Plea Bargaining in Sex Crime Cases
The vast majority of criminal cases are resolved prior to trial. This is true for both misdemeanor and felony sex crime cases, such as those involving sexual assault or lewd conduct. Sometimes, the State dismisses the case because the prosecutor knows that a conviction is unlikely due to a lack of evidence or a mistake by police during the arrest or investigation stage of the case. Most of the time, however, criminal cases are resolved through a process called "plea bargaining." At the Law Offices of Gregory H. Comings, our San Bernardino and Riverside sex crime attorney is always prepared to take a case to trial if this proves necessary, but he can also take advantage of plea bargaining in sex crime cases and other matters if that is what is in a client's best interests.
When someone is accused of a sex crime like solicitation or date rape, there can be many negative consequences if he or she is convicted as charged. In addition to a possible lengthy prison sentence, the defendant may be fined hundreds or thousands of dollars and be made to register on the sex offender registry. Other penalties, such as community service, are also possible.
There are many other "unofficial" consequences of a criminal conviction for a sex crime. The defendant's reputation may be irreversibly tarnished, causing him or her difficulty in finding employment or being accepted socially. Finding work or housing may be difficult, and even child custody or visitation may be disrupted. A criminal conviction can also get in the way of the defendant getting a professional license to pursue a certain career in the future.Why a Plea Bargain May Be a Good Option in Some Sex Crime Cases
Being charged with a sex crime is just the first of many steps involved in the prosecution of a criminal offense. If an agreement is not reached prior to trial, the defendant has a constitutional right to a jury trial and to be represented by counsel at that trial. If a defendant is found not guilty by the jury, a judgment of acquittal is entered by the trial court, and the case is dismissed. Because of the double jeopardy clause, a defendant who has been acquitted cannot be retried in most cases (although there are a few exceptions). For someone who maintains that he or she is innocent, an acquittal may seem like the ideal outcome of the case.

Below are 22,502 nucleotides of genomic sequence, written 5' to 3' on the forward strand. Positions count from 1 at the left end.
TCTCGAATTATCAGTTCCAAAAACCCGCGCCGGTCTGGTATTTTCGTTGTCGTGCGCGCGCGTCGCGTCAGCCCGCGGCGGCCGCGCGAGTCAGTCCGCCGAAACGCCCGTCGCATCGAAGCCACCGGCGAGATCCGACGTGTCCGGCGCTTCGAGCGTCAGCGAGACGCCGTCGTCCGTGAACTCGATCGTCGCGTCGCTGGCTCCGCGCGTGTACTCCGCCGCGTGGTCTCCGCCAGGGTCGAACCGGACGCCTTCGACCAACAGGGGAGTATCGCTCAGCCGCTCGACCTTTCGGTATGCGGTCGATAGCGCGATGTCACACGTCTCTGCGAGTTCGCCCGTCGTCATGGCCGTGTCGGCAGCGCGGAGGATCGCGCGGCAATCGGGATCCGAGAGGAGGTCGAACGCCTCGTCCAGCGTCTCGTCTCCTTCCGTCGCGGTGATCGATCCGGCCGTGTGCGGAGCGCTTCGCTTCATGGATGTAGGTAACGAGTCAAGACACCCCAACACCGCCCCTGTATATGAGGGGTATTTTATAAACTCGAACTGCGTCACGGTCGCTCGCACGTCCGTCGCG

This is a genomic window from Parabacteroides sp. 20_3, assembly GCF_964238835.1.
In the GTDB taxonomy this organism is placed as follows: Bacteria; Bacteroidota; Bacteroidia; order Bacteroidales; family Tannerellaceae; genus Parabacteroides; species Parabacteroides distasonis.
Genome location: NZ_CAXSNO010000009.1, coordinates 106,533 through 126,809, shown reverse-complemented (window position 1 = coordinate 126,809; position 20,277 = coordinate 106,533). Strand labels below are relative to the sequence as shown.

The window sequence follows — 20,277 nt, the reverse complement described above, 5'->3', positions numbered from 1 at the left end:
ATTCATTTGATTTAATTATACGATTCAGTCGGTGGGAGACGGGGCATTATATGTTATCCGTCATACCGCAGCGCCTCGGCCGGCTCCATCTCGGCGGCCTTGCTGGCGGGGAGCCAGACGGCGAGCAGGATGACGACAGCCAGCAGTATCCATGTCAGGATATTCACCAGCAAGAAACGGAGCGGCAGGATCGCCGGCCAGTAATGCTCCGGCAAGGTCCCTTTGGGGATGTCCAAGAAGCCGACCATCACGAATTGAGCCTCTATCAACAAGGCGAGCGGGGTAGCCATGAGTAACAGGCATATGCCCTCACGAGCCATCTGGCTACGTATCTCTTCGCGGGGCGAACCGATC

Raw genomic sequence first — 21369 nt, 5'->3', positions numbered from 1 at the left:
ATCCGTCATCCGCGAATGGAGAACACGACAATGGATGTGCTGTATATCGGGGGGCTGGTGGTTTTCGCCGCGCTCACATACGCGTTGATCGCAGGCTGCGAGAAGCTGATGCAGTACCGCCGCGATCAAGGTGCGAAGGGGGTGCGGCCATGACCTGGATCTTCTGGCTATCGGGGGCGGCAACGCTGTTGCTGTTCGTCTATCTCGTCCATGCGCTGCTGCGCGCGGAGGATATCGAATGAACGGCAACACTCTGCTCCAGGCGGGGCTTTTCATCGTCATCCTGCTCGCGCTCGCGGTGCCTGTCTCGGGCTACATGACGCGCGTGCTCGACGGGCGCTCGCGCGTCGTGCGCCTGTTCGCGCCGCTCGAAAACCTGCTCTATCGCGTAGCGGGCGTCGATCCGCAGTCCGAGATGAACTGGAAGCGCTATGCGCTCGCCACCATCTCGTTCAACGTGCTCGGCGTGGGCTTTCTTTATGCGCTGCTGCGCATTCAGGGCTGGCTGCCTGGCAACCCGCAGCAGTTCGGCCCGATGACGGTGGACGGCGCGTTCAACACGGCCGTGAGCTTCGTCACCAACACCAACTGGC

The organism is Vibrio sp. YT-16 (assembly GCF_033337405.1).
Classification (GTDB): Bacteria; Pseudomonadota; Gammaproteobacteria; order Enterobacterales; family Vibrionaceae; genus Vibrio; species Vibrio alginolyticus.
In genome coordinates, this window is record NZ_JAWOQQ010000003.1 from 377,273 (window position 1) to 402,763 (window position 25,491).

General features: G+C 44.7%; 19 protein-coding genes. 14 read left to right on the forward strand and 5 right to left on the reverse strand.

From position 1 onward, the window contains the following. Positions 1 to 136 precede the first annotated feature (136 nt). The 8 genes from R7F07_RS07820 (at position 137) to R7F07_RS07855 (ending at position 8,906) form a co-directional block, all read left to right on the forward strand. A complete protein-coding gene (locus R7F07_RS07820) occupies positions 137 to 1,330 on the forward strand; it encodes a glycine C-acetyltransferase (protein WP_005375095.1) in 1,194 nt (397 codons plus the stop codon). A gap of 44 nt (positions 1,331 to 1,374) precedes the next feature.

Unfortunately, juries do not always see things in the same way that the defendant does. Many sex crime cases hinge on the testimony of the alleged victim. The defendant has a right to remain silent and to refrain from self-incrimination, so he or she often does not testify at trial. If the jury believes the victim's version of the events, even after vigorous cross-examination by the defendant's lawyer, it is possible that a guilty verdict may be entered. Physical evidence also can be subject to multiple interpretations and used by the State to suggest that what the defendant insists was a consensual act was, in fact, against the victim's will.
When a defendant is convicted as charged of rape, sexual assault, lewd conduct, or another sex offense, the judge must follow the state's sentencing laws for that crime. The advantage of a plea bargain is that the defendant may be able to plead guilty to a lesser crime - that is, a crime with a less severe sentence that involves less jail time or even just probation. The State may agree to this if there are possible weaknesses in the case against the defendant. For example, there could be an issue regarding the admissibility of certain evidence, or the victim's credibility may be questionable.Consult a San Bernardino or Riverside County Attorney About a Sex Charge
At the Law Offices of Gregory H. Comings, we represent the criminally accused throughout Riverside and San Bernardino Counties. You can reach us for an appointment by calling (951) 686-3457 or contacting us online. Whatever your legal situation, Attorney Gregory H. Comings is here to help you determine the right strategy for you under your specific circumstances.